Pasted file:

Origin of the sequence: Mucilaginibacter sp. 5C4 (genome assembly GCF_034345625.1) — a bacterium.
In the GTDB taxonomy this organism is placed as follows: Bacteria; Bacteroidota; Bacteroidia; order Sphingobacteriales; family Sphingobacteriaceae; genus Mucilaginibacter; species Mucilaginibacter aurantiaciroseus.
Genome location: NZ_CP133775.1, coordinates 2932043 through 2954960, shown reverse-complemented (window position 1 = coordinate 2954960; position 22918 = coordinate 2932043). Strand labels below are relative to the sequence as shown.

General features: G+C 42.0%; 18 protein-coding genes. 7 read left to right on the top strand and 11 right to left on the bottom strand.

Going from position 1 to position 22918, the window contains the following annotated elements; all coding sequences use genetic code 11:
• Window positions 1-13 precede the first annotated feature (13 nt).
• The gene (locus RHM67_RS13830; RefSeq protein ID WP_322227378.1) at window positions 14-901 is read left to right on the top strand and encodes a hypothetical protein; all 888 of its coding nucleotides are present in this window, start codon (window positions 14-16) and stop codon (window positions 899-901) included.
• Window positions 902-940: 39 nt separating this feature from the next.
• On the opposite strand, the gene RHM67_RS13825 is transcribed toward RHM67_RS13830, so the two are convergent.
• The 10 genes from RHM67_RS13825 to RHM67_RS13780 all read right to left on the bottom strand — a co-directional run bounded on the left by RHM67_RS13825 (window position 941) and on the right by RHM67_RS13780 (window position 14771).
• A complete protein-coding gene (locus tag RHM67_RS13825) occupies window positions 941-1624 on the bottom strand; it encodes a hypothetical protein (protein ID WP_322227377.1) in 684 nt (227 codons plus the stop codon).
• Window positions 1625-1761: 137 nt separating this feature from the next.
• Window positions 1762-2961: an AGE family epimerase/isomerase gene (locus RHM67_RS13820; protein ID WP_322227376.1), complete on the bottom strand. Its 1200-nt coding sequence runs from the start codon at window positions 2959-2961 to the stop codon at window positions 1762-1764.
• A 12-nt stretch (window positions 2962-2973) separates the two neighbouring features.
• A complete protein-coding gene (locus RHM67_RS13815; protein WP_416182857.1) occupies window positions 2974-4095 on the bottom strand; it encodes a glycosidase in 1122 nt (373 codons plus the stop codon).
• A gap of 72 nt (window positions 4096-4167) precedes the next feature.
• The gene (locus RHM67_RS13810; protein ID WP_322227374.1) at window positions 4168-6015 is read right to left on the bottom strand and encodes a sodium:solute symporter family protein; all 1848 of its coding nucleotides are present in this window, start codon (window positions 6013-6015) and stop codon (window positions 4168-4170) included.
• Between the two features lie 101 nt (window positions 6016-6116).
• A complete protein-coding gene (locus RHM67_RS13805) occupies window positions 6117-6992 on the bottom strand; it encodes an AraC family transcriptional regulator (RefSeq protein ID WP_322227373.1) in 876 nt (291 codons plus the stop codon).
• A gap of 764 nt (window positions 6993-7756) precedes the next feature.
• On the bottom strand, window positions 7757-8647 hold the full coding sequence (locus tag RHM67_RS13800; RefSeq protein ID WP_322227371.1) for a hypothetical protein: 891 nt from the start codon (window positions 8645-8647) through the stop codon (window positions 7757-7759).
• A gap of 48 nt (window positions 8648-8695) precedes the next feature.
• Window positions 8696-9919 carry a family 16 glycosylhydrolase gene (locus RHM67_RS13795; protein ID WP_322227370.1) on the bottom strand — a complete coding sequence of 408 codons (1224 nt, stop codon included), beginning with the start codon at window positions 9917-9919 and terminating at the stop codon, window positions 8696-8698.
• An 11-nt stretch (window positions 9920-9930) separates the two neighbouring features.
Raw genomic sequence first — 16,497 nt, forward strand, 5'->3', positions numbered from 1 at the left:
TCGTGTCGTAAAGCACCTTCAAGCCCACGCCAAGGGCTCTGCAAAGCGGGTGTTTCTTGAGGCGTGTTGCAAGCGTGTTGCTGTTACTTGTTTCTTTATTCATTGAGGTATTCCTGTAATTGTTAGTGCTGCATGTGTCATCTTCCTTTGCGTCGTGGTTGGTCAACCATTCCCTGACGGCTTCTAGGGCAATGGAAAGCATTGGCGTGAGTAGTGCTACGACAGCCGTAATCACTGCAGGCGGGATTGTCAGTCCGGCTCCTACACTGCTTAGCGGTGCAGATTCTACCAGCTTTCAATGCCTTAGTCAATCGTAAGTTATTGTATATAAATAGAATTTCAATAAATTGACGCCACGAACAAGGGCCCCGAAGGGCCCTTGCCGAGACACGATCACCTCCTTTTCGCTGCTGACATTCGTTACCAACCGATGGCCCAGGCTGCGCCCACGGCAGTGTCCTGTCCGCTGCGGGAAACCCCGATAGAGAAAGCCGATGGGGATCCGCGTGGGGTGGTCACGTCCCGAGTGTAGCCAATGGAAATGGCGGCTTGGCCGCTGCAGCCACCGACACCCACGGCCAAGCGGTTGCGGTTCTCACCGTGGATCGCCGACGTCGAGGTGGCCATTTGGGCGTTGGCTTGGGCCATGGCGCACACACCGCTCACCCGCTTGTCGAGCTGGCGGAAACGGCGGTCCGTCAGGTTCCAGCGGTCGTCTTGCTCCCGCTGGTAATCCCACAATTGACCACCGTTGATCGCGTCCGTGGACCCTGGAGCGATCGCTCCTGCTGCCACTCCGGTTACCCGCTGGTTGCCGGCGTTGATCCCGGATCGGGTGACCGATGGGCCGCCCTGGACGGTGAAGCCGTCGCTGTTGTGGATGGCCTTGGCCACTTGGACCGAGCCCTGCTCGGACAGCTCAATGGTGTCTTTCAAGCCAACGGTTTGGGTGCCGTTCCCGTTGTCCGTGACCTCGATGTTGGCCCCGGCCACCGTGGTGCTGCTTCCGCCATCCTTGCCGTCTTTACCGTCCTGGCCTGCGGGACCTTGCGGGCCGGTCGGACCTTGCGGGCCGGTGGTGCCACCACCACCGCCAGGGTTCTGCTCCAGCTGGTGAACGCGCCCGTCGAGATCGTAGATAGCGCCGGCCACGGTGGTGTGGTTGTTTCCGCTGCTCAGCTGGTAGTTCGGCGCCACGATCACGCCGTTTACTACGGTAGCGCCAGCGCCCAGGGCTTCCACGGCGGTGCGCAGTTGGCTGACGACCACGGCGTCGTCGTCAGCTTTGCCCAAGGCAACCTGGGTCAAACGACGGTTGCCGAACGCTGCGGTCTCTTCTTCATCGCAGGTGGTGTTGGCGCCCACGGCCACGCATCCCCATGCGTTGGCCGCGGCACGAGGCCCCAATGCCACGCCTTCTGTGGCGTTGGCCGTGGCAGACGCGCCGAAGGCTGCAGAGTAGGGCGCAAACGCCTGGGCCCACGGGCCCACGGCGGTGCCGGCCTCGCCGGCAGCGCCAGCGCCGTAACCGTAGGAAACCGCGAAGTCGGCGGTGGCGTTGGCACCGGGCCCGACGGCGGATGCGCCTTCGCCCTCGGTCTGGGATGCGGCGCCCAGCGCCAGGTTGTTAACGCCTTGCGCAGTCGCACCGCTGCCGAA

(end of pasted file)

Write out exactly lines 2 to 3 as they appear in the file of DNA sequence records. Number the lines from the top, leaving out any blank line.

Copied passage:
In the GTDB taxonomy this organism is placed as follows: Bacteria; Bacteroidota; Bacteroidia; order Sphingobacteriales; family Sphingobacteriaceae; genus Mucilaginibacter; species Mucilaginibacter aurantiaciroseus.
Genome location: NZ_CP133775.1, coordinates 2932043 through 2954960, shown reverse-complemented (window position 1 = coordinate 2954960; position 22918 = coordinate 2932043). Strand labels below are relative to the sequence as shown.